Brighton is a great sports city, not only for watching sports but for playing as well, especially if you’re into football, rugby, swimming, running or chess. There are several modern venues in Brighton where you can enjoy these sports and many others.
For starters, Brighton may be known as the City on the Sea, but it also has a number of impressive inland swimming complexes. Visitors will thoroughly enjoy taking a dip at the Prince Regent Swimming Complex, which has four pools and several water slides for people of all ages. The Prince Regent also houses a fitness centre stocked with the latest equipment. For beginners, we recommend the St. Luke’s Pool where lessons are available in their smaller teaching and training pool.
The King Alfred Leisure Centre, the largest indoor sports centre in Brighton and Hove, is likewise open to the public. Aside from swimming, the centre also has indoor facilities for other sports in two multi-purpose sports halls. Guests can choose to play basketball, badminton, volleyball, table tennis or five-a-side football. There is also a popular trampoline on the premises and hour-long trampolining lessons for adults and children every Saturday.
Brighton and Hove’s other three leisure centres are referred to as ‘dry’ centres as they do not have swimming facilities but they still offer plenty of keep fit opportunities. The Stanley Deason Leisure Centre is another popular multi-purpose sports hall in Brighton. They do not offer swimming, but there are excellent facilities for squash, hockey and football as well as a workout gym. The Withdean Sports Complex has excellent facilities for athletics, tennis, squash, dancing, league football and American football while the Moulsecoomb Community Leisure Centre features a multi-purpose sports hall and a room for lifting weights and fitness exercises.
Women may want to consider joining the Brighton and Hove Running Sisters, an all-female group of avid runners. Netball is another popular sport with the women in Brighton and it provides ladies with the opportunity to train with the England team.
Golfers have the option of playing on several golf courses located in and around Brighton’s city centre. One of the most popular golf venues is the 18-hole Hollingbury Golf Course, which has its own pro shop, café and bar.
If your idea of sports is watching other people work up a sweat, then you will enjoy attending the games of the Sussex Country Cricket Club, which competes in the top flight, or the Brighton & Hove Albion Football Club.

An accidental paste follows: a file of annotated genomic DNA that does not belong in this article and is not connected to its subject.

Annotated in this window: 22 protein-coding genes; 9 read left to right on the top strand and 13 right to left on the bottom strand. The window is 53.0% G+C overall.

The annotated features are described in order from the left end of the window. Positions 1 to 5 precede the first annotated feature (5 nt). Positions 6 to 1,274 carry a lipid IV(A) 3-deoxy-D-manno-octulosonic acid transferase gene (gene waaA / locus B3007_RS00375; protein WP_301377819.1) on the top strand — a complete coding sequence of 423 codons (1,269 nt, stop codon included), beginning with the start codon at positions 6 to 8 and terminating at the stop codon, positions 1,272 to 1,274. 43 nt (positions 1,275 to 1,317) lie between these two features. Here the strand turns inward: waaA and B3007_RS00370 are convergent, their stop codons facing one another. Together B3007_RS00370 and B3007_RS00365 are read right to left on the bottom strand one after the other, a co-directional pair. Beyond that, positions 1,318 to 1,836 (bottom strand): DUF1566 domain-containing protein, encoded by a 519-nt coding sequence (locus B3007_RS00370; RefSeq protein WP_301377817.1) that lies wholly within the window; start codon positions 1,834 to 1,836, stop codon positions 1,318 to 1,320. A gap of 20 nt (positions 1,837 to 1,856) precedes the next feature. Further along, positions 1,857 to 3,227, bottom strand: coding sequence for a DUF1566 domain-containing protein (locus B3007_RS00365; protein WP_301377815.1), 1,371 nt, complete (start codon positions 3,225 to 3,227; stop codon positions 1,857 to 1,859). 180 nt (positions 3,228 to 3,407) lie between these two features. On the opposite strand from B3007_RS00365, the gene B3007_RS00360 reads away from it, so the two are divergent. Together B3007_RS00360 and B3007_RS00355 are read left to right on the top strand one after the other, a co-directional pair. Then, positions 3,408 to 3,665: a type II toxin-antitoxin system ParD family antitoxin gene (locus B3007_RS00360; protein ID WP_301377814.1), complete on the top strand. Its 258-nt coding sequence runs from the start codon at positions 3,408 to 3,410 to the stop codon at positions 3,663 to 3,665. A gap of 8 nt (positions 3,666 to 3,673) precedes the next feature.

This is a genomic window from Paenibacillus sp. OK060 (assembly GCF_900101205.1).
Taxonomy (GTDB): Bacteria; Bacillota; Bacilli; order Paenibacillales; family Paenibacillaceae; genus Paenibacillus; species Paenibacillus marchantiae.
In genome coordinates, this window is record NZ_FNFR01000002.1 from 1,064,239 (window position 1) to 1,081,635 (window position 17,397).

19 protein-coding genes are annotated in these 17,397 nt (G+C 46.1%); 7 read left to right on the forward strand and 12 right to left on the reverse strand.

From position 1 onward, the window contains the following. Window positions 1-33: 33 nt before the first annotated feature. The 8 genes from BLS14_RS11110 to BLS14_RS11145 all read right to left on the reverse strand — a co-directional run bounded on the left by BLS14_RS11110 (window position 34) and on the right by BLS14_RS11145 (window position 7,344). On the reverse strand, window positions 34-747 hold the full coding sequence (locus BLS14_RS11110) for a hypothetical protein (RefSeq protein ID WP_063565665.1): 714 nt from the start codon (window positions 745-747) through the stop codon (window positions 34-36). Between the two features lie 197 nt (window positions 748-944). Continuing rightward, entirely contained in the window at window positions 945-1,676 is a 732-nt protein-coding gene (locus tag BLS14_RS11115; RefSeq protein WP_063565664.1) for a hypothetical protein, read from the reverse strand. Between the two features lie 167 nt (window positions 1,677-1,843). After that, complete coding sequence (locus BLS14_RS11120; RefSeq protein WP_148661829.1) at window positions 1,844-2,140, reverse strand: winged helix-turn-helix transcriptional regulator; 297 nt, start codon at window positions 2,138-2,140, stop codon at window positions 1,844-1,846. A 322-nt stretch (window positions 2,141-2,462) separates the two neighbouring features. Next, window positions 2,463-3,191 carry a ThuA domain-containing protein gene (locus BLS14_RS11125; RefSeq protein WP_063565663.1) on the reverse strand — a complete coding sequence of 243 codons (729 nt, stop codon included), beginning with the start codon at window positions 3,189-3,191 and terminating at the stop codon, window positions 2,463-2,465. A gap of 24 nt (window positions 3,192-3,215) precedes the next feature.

Brighton’s chief football team, the Brighton & Hove Albion FC, has a rather illustrious past and is one of the main reasons for the huge popularity of football in the city.
There are so many venues in Brighton where people can practice their dribbling, engage in an actual game or simply watch professional football. The King Alfred Leisure Centre is always a good place to find a friendly five-a-side game while the all-weather football pitches at the Stanley Deason Leisure Centre are great for 11-a-side matches. There are also suitable football facilities at the Withdean Sports Complex for league football and American football and the Moulsecoomb Community Leisure Centre for indoor football.
The Brighton & Hove Albion FC was founded in 1901 and currently plays in the Football League One for the 2006-07 season following their relegation from the championship. Nicknamed the Seagulls as befits the team of the City on the Sea, the Brighton & Hove Albion FC are fierce rivals of the Crystal Palace Eagles. Previously, they were known as the Dolphins or the Twins.
The team started playing in the Southern League, joined the Football League Division Three in 1920 and remained there until World War II. Their best finish was third place during the 1936-37 and 1938-39 seasons. After the war, Brighton earned the dubious distinction of having the team with the best record that never won promotion. That ended in 1958-59 when they finally climbed to Division Two. However, the team stayed there for only three seasons before being relegated in 1961-62. After the end of the 1962-63 season, they were down in Division Four. One bright spot was in the 1964 season when Brighton successfully signed England International Bobby Smith and the club captured the Division Four championship that year.
Usually clad in blue and white stripes, once again competed in the old First Division from 1979 to 1983 and reached the FA Cup Final in 1983. They drew 2-2 with Manchester United but lost 0-4 in a replay. During that same season, the team was relegated from the First Division. They endured a period of financial struggle during the decade that followed and were nearly relegated to the Nationwide Conference in 1997. By 2001, they had ascended from the basement division and a second successive promotion was attained. However, they were relegated at the end of one season. Promotion was achieved after one attempt, but relegation followed two years later.